8 However, city tiers alone are not sufficient to describe geographical differences in car sales. Drilling down into the country’s geographic growth patterns, we identified 25 distinct clusters comprising 815 cities (Exhibit 7). Each cluster displays unique consumer attributes. Exhibit 7 China Auto Market Cluster Map 1 Jingjinji (34) 2 Shandong byland (46) Hub x Cluster name (# of cities1) 947 | 4.1% | 7.8% 797 | 7.8% | 6.6% Big shot 2011 size | 2011-2020 growth | 2011 share 3 Shanghai (16) 4 Hangzhou (32) Rising star 760 |8.2% | 6.3% 756 | 8.4% | 6.2% 5 5 Changchun-Haerbin (56) 6 Liao central south (27) Haerbin 332 | 8.3% | 2.7% 352 | 8.9% | 2.9% Changchun 7 Guanzhong (16) 8 Central (40) Wulumuqi 227 | 5.4% | 1.9% 371 | 6.8% | 3.3% 17 9 Hefei (21) 10 Nanjing (24) 1 Shenyang 208 | 6.6% | 1.7% 402 | 8.9% | 3.3% Baotou Huhehaote 6 Beijing 11 Yangzi mid-lower (34) 12 Chengdu (25) 19 Wuhai 18 Tianjin Dalian 252 | 11.5% | 2.1% 326 | 8.0% | 2.7% Dongsheng Taiyuan 2 11 Yangzi mid-lower (34) 12 Chengdu (25) 20 Qingdao 252 | 11.5% | 2.1% 326 | 8.0% | 2.7% Lanzhou 7 Yanan YulinSX Jinan Nanjing 10 13 Changzhutan (27) 14 Xiamen-Fuzhou (30) 8 Shanghai 9 208 | 6.0% | 1.7% 293 | 9.1% | 2.4% Xian 3 Zhengzhou 15 Guangzhou (33) 16 Shenzhen (2) 21 Hangzhou 530 | 6.5% | 4.4% 341 | 2.6% | 2.8% Wuhan Hefei 12 Chengdu 11 4 17 Wulumuqi (18) 18 Taiyuan (15) ▪ Total cluster market Chongqing Nanchang 118 | 10.4% | 1.0% 184 | 7.8% | 1.5% size in 2011 = 8.4 22 13 million Guiyang 14 19 Huhehaote (14) 20 Lan-Xi (25) ▪ Top 4 clusters 24 Changsha 23 Fuzhou 180 | 8.8% | 1.5% 133 | 10.2% | 1.1% accounted for 35% of Kunming Guangzhou Xiamen 21 Chongqing (6) 22 Qianzhong (12) the total China market 157 | 9.3% | 1.3% 89 | 5.1% | 0.7% in 2011 25 15 Shenzhen 23 Nanchang (21) 24 Kunming (18) 16 Nanning 119 | 7.3% | 1.0% 177 | 6.8% | 1.5% 25 Nanning (22) 152 | 7.4% | 1.3% 1 Dark blue - top 4 clusters with >= 6% share of the total national market; Blue - 12 clusters with a 2-6% share of the total national market; Light blue - remaining 9 clusters with < 2% share of total national market SOURCE: Polk data; McKinsey GOG analysis; McKinsey Insights china; team analysis For example, Fuzhou, Hangzhou, Shandong, and Shanghai are all located along China’s east coast, but consumers in Hangzhou and Shandong say they care about attractive external styling while their counterparts in Shanghai and Fujian are less concerned with exterior appearance and more sensitive to price, according to McKinsey research3. In another example, consumers in the adjacent clusters of Guangzhou and Shenzhen illustrate different behaviors with respect to media. Our research finds that outdoor billboards are the most influential media in Shenzhen, but have much less impact on consumers in Guangzhou, who are more receptive to information in newspaper ads. Also, as a cluster with many young people, Shenzhen is much more open to up-and-coming brands than Guangzhou, where a significant proportion of consumers say they buy only well-known brands. Three forces shape these clusters: local economic linkages, such as the state of infrastructure development; local consumer preferences; and the extent to which 3 McKinsey Insights China, 2010 Annual Consumer Survey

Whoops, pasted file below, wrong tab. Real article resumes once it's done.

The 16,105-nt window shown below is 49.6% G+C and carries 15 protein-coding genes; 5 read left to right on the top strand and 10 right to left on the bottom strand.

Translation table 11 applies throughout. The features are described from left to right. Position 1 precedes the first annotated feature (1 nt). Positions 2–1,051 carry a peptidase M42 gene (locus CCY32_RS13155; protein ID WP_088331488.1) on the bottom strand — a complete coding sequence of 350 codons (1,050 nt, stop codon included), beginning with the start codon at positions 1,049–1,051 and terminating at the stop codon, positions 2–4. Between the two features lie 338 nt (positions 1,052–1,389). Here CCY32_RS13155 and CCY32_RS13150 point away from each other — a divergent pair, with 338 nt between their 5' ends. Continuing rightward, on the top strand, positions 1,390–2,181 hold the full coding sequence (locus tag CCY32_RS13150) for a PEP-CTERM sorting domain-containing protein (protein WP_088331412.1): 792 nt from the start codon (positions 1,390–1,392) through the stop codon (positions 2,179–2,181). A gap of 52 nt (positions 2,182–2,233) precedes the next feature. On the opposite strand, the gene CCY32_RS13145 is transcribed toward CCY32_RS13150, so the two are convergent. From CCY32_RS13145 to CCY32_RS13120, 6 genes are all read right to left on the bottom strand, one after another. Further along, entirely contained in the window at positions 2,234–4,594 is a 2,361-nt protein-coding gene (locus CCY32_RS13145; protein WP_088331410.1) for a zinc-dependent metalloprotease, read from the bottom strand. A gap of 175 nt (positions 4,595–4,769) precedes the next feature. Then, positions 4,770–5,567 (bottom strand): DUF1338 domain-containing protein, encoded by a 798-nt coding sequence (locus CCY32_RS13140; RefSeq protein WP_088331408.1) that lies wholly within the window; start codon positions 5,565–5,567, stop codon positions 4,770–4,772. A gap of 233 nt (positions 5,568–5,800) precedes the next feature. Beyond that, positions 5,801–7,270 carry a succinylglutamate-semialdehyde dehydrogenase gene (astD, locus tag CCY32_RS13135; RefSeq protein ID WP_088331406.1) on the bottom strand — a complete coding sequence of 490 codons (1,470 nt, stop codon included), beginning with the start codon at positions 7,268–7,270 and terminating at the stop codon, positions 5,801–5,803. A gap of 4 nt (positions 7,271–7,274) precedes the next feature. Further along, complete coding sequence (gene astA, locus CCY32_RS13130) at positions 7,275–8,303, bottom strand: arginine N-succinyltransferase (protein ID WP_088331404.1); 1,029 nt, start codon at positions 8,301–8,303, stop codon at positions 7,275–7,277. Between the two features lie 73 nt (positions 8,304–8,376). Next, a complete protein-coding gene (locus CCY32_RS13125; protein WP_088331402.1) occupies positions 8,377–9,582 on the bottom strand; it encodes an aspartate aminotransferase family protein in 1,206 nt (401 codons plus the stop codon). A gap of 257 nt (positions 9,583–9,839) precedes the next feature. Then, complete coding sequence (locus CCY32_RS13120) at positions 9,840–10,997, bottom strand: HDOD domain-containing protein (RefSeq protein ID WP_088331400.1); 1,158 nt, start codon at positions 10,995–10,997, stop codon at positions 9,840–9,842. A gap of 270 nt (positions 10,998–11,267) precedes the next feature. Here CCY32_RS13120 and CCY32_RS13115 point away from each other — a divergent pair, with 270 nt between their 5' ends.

Automotive & Assembly Practice Bigger, better, broader: A perspective on China’s auto 9 automakers are physically present in a particular region through manufacturing plants or big offices. The 25 clusters, with clear hub-and-spoke cities inside them, comprised 75 percent of China’s automotive market in 2011, or 8.4 million cars. Our research shows that the top four clusters accounted for 36 percent of sedan sales and 31 percent of SUV sales in 2011. Consumer attitudes in hub cities have strong influence over the spoke cities. Our analysis of cluster dynamics found two main groups of cities within them, which we call “big shots” and “rising stars.” Big shots Thirty cities accounted for 36 percent of car sales in 2011, or 3.8 million vehicles; these cities will still represent 25 percent of the market in 2020, our analysis shows, despite expected faster growth in smaller cities and more government car-use restrictions. They are also extremely influential in new model launches, with the cumulative sales ramp-up speed for a new model in these “big shots” cities as much as four times as high as the national average. Our consumer survey and interviews also show the influence of hubs on their spoke cities, whose residents are more likely to follow the consumption habits and lifestyle preferences of their hub neighbors because of the powerful reach of local media and word of mouth. Rising stars Twenty cities are expected to lead market growth in the years to come. We forecast that sales in “rising stars” will increase 10 percent, compounded annually, from 2011 to 2020, faster than growth nationally and for that of the “big shots.” Total new car sales of the “rising stars” will represent 8 percent of China’s market in 2020. Automakers can use hub cities as springboards to penetrate an entire cluster. Our experience suggests that leading auto brands invest disproportionately in and achieve much higher success rates in selected top cities compared with their average performance. This point illustrates that even the most successful companies exhibit variable performance across regions. A basic guide for automakers Our findings suggest a few lessons for automakers seeking to win in the emerging Chinese automotive market: Offer products for the growing segments of the markets: Automakers should systematically review their product-cycle plans and identify the most favorable segments in which they might play. Are you prepared for the strongly growing segments such as SUVs or higher-priced vehicles (250,000 RMB and above)? Are you prepared for the environmentally conscious consumers, such as those in the premium A or EV segments? And how do you tailor your products and brand communications to appeal to a bipolar consumer market comprising new and experienced consumers living in urban and rural markets?